5 money saving tips for a garage conversion

28/03/2018 /
by
Electric Radiator Solutions Team

Ways to save money with a garage conversion

With moving house becoming increasingly more expensive by the year, more and more people are starting to convert their garage into an efficient and cost effective living space. Not only can this provide that much needed extra room, but it can add up to 10% to the resale value of your home when the time does come to sell too.

Moving house for the sake of gaining an extra bedroom can not only increase your mortgage costs but can also have additional fees attached such as; stamp duty, potentially a higher council band category and those excessive solicitor costs to name a few. Instead of upping your monthly outgoings, you can simply opt for a garage conversion to reach the same goal - They are considered to be one of the most cost effective home improvements, so here’s some handy tips to think about beforehand in order to keep it that way!

Regulations and permissions:

Planning permission

Unless you’re altering the structure of the exterior of the garage, in most cases the conversion will be considered a permitted development. However, there can be restrictions if you live in a listed building or a conservation area. If this is the case, you may need to be more sensitive with your designs so they can settle well into the existing environment, in order to have planning permission accepted. Similarly, if your property is situated in a relatively new estate, there could be strict guidelines in place that could affect your plans.

It’s also worth noting that if you want to convert your garage into a space for business you would also need to apply for planning permission. It costs £172 to apply for planning permission across England and even if restrictions do apply to you, you should be able to convert the interior with no issues if you leave the exterior as is. It’s always worth double checking before work begins though or you could end up spending a lot more financially to resolve the problem.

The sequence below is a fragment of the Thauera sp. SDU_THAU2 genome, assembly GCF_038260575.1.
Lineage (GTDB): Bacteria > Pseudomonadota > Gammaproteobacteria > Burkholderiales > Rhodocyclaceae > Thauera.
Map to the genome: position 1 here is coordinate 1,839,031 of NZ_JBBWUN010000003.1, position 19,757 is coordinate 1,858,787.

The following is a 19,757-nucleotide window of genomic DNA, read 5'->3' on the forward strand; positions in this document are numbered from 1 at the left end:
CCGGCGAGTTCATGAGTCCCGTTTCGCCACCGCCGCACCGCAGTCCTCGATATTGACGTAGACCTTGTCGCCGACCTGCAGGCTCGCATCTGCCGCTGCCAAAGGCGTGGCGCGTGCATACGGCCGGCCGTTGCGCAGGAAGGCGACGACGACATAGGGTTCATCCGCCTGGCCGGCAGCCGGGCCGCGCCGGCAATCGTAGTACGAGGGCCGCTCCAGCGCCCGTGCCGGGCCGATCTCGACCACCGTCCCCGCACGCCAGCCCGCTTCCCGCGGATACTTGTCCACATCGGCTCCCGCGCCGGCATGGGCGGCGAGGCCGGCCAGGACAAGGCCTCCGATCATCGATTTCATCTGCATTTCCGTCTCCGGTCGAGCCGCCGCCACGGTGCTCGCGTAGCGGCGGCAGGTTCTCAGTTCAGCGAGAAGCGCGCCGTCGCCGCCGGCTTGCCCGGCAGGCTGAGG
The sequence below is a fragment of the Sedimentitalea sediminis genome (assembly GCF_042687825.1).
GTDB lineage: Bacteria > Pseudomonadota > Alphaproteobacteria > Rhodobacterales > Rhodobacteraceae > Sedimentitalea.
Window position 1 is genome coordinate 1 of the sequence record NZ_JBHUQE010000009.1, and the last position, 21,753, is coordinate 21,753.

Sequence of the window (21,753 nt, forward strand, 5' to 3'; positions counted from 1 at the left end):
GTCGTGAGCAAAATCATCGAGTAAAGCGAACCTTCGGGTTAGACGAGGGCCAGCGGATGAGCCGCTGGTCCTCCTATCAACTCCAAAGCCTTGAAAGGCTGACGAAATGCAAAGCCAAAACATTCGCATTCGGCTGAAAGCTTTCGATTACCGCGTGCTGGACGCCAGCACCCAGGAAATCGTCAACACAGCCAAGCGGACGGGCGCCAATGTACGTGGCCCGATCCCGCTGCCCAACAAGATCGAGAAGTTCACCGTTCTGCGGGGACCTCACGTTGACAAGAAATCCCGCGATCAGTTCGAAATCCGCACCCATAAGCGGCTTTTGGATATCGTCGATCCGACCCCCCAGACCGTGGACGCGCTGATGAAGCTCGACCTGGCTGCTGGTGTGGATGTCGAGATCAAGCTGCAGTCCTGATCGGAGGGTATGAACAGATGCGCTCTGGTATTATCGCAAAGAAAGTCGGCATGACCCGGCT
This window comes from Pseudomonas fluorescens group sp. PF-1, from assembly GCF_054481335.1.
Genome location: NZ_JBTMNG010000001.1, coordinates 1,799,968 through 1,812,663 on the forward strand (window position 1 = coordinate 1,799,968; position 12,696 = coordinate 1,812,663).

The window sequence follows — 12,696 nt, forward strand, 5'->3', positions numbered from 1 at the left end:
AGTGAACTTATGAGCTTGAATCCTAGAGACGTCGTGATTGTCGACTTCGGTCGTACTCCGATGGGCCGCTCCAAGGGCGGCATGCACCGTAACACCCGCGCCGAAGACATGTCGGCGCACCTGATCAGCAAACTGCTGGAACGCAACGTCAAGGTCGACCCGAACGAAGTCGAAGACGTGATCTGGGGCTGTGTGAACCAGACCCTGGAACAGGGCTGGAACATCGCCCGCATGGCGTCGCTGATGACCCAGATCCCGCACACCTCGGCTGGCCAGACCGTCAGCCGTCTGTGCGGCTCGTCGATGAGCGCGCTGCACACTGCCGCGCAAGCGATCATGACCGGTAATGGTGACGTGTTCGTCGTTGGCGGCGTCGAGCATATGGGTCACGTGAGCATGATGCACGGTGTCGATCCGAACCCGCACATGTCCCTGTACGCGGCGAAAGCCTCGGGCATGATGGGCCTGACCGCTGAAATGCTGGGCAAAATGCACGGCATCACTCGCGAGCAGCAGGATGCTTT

Building regulations

You will always need to deliver a building notice to your local council to receive approval and consent for your plans as it falls under regulations for a “change of use”. For your council to accept your plans, your garage needs to be structurally sound, damp proof and have insulation upgraded to particular standards for energy efficiency. There needs to be effective fireproofing around doors and windows and at least one identifiable escape route. For full details of what is required check with your local council.

Previous owner permission

In rare circumstances, there may be legal restrictions set by a previous owner who has to give permission for any alterations. Although rare, it’s still worth checking that this isn’t the case - read through the deeds to your house in order to identify if you need pursue this.

The Party Wall Act

This legal framework is relevant to those who own terrace or semi-detached homes, as the work they plan to do may affect a structure that’s shared with an adjoining property. You should serve notice to the affected neighbours at least 2 months in advance, detailing what work you’re having done and estimated duration of the alterations. Work can begin once an agreement is reached so the earlier you get your neighbours on board, the quicker you can start!

Do it yourself:

Employing architectural designers and building contractors can absorb a huge proportion of your budget and may not always be entirely necessary. If you are on a tight budget, the more you do yourself, the more money you’ll save. Luckily, we’re in the midst of a generation that has access to plenty of DIY youtube tutorials, television programmes, and instruction guides that offer ‘do it yourself’ tips to complete almost any project.